Acupuncture is safe and effective for the relief of migraine headaches. Researchers conducted a randomized-controlled investigation and determined that acupuncture reduces the frequency and intensity of migraines. The results were confirmed by comparing a real acupuncture study group with a sham acupuncture study group. The RMIT University and Royal Melbourne Hospital researchers conclude, “Acupuncture can be used as alternative and safe prophylaxis for frequent migraine. Our recommendation is that practitioners treat migraine sufferers twice per week for at least eight weeks.”
The research team made several important discoveries. They note that the total number of days with a migraine reduced for patients receiving real acupuncture. Real acupuncture improved quality of life scores and produced significant reductions in the need for migraine medication consumption. The researchers note “more participants in the RA (real acupuncture) group used less pain killers as relief medication than in the SA (sham acupuncture) group” at the end of the treatment regime. Sham acupuncture did not produce the significant positive patient outcomes as did real acupuncture. The relief from migraine frequency and intensity using real acupuncture was confirmed in a three month follow-up investigation. In addition, the real acupuncture group had significant improvements in pressure pain thresholds.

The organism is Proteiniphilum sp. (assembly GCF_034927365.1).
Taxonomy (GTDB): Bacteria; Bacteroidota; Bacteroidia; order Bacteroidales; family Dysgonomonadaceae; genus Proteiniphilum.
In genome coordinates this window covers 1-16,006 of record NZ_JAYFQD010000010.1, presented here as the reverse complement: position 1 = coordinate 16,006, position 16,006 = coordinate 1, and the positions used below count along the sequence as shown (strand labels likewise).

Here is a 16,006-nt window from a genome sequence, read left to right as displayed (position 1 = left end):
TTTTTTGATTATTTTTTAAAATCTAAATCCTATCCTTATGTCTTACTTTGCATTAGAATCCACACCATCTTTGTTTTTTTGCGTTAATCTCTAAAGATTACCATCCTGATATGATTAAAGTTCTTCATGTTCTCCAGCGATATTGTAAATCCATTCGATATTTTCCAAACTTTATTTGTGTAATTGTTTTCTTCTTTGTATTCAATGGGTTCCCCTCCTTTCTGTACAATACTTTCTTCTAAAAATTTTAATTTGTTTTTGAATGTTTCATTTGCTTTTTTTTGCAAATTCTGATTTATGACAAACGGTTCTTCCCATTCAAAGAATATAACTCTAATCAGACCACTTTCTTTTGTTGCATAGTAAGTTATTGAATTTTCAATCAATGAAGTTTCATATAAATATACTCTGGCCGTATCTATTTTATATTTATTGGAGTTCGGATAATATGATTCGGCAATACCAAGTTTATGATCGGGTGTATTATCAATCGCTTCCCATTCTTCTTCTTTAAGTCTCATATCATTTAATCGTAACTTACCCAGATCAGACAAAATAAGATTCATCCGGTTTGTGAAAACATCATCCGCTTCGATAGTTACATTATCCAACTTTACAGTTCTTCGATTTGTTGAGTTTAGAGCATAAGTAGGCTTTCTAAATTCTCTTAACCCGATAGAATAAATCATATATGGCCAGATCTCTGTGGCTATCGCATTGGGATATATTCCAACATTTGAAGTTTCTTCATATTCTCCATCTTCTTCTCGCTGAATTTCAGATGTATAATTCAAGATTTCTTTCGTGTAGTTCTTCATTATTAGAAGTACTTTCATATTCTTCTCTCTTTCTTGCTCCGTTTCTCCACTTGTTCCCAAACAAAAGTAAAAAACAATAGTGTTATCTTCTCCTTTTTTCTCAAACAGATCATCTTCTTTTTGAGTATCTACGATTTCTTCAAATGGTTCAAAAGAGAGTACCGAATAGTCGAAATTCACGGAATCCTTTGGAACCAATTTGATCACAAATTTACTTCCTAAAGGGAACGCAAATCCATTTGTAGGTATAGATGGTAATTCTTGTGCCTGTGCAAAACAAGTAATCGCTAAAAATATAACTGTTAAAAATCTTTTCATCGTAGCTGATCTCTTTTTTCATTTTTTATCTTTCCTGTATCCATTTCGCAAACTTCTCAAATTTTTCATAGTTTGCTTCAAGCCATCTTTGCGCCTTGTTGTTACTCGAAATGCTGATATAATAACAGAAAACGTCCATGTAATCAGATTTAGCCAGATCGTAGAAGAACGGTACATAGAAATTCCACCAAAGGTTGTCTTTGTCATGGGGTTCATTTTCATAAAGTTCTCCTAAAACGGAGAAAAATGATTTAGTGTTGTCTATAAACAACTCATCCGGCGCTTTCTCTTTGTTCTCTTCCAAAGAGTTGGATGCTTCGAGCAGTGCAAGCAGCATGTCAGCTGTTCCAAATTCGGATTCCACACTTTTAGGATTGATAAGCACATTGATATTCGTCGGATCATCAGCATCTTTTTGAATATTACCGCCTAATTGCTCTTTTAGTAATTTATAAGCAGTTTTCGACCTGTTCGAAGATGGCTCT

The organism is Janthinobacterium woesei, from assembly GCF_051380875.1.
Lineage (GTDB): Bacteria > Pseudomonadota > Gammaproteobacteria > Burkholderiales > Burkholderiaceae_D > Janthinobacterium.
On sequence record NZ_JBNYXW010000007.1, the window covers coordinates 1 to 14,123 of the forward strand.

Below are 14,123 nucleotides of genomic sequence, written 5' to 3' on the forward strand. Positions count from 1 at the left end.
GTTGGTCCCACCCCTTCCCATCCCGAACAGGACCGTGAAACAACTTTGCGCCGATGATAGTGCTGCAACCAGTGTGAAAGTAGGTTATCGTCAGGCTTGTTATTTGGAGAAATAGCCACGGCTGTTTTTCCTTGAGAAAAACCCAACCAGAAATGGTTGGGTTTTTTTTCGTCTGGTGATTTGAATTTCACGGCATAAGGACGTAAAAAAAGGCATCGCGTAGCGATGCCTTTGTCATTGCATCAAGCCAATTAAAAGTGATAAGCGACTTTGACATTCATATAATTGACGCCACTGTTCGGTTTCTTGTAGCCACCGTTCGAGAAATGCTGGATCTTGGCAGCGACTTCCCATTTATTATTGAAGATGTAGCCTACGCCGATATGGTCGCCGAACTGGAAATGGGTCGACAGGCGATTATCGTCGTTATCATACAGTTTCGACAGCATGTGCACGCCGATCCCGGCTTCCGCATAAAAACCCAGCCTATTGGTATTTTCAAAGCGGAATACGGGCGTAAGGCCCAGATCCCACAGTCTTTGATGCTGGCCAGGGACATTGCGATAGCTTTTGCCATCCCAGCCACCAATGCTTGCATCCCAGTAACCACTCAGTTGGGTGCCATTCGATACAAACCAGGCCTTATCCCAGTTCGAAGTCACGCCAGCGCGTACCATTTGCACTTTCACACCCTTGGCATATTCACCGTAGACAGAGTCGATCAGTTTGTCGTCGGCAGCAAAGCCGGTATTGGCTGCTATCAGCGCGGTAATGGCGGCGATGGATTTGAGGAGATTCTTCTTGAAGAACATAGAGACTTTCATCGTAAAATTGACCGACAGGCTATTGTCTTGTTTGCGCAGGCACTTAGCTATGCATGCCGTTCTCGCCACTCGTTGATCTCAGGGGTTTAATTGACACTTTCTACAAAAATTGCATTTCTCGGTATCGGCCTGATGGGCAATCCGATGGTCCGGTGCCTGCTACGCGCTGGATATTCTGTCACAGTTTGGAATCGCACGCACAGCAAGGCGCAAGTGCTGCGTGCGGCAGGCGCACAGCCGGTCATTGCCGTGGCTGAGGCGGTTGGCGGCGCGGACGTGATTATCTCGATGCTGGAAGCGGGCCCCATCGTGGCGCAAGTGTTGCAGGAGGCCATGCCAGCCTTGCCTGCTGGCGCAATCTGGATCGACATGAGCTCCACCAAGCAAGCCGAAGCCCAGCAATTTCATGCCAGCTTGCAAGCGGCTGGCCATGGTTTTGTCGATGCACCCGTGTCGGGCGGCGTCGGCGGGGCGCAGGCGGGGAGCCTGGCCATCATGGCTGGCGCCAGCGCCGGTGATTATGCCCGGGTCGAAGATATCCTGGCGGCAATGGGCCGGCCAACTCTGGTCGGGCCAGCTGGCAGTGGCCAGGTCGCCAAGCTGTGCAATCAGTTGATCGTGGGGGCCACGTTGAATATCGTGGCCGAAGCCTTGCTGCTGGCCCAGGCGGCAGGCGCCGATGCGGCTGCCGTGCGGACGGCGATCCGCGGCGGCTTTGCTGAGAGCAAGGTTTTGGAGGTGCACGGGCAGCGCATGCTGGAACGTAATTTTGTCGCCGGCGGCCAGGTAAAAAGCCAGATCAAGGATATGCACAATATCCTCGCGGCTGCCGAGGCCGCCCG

The total number of days with a migraine significantly reduced in the real acupuncture group over and above results in the sham acupuncture group. The researchers applied a further measure of clinical results in what they termed a “responder.” This is an individual whose clinical improvements were at least a 50% reduction in the total number of days with a migraine. Both at the end of the twenty week acupuncture treatment period and in a three month follow-up investigation, the real acupuncture group had an overwhelmingly significant number of responders when compared with the sham acupuncture group. Approximately 73% of real acupuncture patients had a 50% or greater reduction in the number of days with a migraine. The sham acupuncture group had an approximately 29% reduction. In addition, the real acupuncture group had a faster onset of pain relief from migraine attacks than the sham acupuncture group.
The researchers detailed issues concerning providing a valid sham control protocol for the study. They reported concern that some sham techniques involve needle penetration of the skin and, although the needles are not placed at acupuncture points, they activate spinal gate control system that stimulates pain reduction in spinal nerve segments by diffuse noxious inhibitory control. The research team used a hybrid technique of combining shallow insertion sham acupuncture needle stimulation on body acupoints while scalp sham acupuncture involved only non-insertion of needles. The researches comment that the “procedure seems to have been successful in this study.”